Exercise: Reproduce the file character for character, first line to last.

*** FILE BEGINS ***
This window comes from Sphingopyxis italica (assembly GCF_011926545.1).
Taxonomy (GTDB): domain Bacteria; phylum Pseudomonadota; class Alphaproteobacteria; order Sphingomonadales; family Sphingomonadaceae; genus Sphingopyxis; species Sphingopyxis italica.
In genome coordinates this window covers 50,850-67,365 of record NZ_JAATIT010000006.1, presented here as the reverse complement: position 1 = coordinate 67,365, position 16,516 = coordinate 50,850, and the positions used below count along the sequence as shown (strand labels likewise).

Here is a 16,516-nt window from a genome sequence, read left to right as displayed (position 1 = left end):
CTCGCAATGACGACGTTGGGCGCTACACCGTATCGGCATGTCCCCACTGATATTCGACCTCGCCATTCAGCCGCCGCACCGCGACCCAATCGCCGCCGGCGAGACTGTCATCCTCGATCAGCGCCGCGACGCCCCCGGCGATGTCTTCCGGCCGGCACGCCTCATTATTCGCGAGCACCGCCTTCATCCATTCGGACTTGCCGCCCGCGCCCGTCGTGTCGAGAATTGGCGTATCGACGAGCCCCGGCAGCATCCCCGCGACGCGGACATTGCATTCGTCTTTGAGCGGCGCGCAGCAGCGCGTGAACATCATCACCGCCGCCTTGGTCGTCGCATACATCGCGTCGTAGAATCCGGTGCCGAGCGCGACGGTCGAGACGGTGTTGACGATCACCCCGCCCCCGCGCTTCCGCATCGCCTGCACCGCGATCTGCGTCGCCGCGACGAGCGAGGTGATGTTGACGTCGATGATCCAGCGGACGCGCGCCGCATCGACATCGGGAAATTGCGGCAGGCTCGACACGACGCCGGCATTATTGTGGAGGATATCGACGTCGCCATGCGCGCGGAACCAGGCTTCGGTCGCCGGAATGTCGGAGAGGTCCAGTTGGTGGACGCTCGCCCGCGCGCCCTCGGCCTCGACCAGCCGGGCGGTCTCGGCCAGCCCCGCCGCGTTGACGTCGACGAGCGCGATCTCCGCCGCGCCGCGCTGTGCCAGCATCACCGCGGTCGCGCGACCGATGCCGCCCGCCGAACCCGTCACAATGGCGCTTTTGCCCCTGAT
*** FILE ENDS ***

This window comes from Sphingopyxis italica (assembly GCF_011926545.1).
Taxonomy (GTDB): domain Bacteria; phylum Pseudomonadota; class Alphaproteobacteria; order Sphingomonadales; family Sphingomonadaceae; genus Sphingopyxis; species Sphingopyxis italica.
In genome coordinates this window covers 50,850-67,365 of record NZ_JAATIT010000006.1, presented here as the reverse complement: position 1 = coordinate 67,365, position 16,516 = coordinate 50,850, and the positions used below count along the sequence as shown (strand labels likewise).

Here is a 16,516-nt window from a genome sequence, read left to right as displayed (position 1 = left end):
CTCGCAATGACGACGTTGGGCGCTACACCGTATCGGCATGTCCCCACTGATATTCGACCTCGCCATTCAGCCGCCGCACCGCGACCCAATCGCCGCCGGCGAGACTGTCATCCTCGATCAGCGCCGCGACGCCCCCGGCGATGTCTTCCGGCCGGCACGCCTCATTATTCGCGAGCACCGCCTTCATCCATTCGGACTTGCCGCCCGCGCCCGTCGTGTCGAGAATTGGCGTATCGACGAGCCCCGGCAGCATCCCCGCGACGCGGACATTGCATTCGTCTTTGAGCGGCGCGCAGCAGCGCGTGAACATCATCACCGCCGCCTTGGTCGTCGCATACATCGCGTCGTAGAATCCGGTGCCGAGCGCGACGGTCGAGACGGTGTTGACGATCACCCCGCCCCCGCGCTTCCGCATCGCCTGCACCGCGATCTGCGTCGCCGCGACGAGCGAGGTGATGTTGACGTCGATGATCCAGCGGACGCGCGCCGCATCGACATCGGGAAATTGCGGCAGGCTCGACACGACGCCGGCATTATTGTGGAGGATATCGACGTCGCCATGCGCGCGGAACCAGGCTTCGGTCGCCGGAATGTCGGAGAGGTCCAGTTGGTGGACGCTCGCCCGCGCGCCCTCGGCCTCGACCAGCCGGGCGGTCTCGGCCAGCCCCGCCGCGTTGACGTCGACGAGCGCGATCTCCGCCGCGCCGCGCTGTGCCAGCATCACCGCGGTCGCGCGACCGATGCCGCCCGCCGAACCCGTCACAATGGCGCTTTTGCCCCTGAT